Special praise must go to a most talented Michael Caldwell who plays multiple roles such as the waiter in the Mexican restaurant, an aging butler, and in a very funny scene, the rather sadistic technician who is getting ready to administer a bikini wax to Carol and Myrna.
The production values are clever as the set design by Celine Diano that consists of modular pieces on rollers that double as tables, chairs, desks, etc., and are positioned at the beginning of a scene by the actors and then replaced at the end of that particular scene. The lighting design by Michael Gend nicely complements the action.
Director Hanauer’s dynamite cast, coupled with a clever script, makes for a light-hearted evening of theatre and in the words of the Bard, “All’s Well That End’s Well” or a mutually assured evening of enjoyment.
“La Ronde De Lunch — Theater Review
By Hoyt Hilsman, BackStage, November 03, 2009 03:26 ET
Bottom Line: Scriptwriter turns his pen on Hollywood via the theater.
Inspired by Arthur Schnitzler’s sexual farce, writer Peter Lefcourt has fashioned a hilarious sendup of Hollywood mores and memes, performed by a sparkling cast under the deft direction of Terri Hanauer. Lefcourt has written scripts for Hollywood for more than 30 years, including “Eight Is Enough” and “Desperate Housewives,” and apparently has the scars to show for it.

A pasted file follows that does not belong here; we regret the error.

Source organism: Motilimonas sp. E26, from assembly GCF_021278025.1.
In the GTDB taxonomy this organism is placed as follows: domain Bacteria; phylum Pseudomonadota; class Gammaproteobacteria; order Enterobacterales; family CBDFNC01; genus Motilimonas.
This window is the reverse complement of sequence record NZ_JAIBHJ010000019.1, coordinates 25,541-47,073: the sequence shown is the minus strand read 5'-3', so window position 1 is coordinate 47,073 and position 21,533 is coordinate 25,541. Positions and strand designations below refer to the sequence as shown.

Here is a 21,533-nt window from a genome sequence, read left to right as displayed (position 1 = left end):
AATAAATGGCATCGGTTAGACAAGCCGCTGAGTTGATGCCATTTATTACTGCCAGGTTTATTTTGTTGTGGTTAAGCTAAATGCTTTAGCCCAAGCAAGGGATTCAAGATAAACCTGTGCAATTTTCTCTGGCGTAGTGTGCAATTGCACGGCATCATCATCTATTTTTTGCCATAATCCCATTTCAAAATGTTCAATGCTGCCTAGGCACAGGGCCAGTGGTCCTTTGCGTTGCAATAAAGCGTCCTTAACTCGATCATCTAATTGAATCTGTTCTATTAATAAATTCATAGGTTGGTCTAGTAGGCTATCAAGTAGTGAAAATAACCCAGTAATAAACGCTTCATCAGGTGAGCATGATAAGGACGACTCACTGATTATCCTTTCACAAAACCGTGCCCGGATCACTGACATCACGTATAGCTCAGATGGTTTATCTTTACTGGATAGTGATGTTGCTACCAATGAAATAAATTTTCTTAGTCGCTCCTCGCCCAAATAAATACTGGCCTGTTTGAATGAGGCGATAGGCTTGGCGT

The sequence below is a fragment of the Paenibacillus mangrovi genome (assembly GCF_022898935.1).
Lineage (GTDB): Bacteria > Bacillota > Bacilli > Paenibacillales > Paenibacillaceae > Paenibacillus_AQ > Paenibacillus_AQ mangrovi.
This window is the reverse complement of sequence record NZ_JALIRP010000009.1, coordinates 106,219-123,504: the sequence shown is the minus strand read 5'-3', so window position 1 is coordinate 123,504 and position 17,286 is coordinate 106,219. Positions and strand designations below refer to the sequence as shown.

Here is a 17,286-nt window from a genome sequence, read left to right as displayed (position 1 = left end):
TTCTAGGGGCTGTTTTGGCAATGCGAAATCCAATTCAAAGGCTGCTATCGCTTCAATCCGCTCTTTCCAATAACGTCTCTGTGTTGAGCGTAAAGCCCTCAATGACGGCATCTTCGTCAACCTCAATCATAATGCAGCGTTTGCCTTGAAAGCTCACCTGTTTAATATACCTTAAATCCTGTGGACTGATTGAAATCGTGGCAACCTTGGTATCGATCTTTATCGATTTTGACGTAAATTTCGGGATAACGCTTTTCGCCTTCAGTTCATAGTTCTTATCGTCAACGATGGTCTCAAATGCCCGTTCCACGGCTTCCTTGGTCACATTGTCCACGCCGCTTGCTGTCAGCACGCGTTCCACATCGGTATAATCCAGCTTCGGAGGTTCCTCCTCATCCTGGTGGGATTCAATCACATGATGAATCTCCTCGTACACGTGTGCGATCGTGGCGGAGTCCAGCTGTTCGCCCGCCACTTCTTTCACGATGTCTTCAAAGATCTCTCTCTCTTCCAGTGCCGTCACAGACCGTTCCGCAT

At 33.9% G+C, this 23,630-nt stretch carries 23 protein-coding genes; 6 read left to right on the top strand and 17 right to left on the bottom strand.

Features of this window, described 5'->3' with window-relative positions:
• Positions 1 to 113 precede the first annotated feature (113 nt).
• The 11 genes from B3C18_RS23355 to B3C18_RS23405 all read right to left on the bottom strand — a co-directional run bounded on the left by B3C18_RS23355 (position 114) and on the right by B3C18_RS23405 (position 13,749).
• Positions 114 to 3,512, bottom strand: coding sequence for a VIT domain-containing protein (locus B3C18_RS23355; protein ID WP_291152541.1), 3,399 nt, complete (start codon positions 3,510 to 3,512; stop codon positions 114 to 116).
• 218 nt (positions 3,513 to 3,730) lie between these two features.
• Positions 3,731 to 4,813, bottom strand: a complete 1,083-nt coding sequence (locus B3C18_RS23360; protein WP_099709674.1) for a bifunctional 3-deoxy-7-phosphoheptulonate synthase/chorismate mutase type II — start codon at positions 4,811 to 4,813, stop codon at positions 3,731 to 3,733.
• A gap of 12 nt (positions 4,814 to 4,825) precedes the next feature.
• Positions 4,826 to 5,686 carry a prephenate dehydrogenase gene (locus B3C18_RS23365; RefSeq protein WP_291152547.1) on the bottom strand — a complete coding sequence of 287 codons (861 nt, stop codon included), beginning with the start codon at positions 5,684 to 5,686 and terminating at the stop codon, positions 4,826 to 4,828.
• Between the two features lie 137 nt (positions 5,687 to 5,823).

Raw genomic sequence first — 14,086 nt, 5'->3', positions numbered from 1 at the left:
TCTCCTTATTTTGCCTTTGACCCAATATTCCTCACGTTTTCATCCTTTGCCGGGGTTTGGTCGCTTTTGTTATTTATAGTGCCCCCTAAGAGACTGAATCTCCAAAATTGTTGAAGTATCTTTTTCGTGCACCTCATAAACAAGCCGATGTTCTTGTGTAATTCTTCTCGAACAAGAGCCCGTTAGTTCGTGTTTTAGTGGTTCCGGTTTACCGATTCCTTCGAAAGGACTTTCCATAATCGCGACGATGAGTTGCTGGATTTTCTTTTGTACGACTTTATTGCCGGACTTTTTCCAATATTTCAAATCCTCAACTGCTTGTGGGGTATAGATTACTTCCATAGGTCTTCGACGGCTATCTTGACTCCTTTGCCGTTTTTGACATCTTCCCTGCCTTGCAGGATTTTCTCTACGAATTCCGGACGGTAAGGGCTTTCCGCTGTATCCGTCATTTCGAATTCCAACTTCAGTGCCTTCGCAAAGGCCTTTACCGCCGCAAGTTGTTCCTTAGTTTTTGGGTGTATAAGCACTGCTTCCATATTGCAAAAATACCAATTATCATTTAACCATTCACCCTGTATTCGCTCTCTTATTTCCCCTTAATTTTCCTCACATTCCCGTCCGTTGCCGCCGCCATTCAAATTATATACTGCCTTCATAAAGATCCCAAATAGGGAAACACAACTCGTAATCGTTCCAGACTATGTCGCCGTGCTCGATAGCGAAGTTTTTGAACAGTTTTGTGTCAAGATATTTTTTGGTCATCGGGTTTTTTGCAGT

His glittering farce is set at El Pueblo de la Venezia, an overpriced and overhyped restaurant whose denizens are the usual array of celebrity agents, actors, producers, realtors and fitness instructors. Like Schnitzler’s classic comedy, the play features the interconnected, serial stories of several characters who meet at the restaurant, at the same table, for lunch.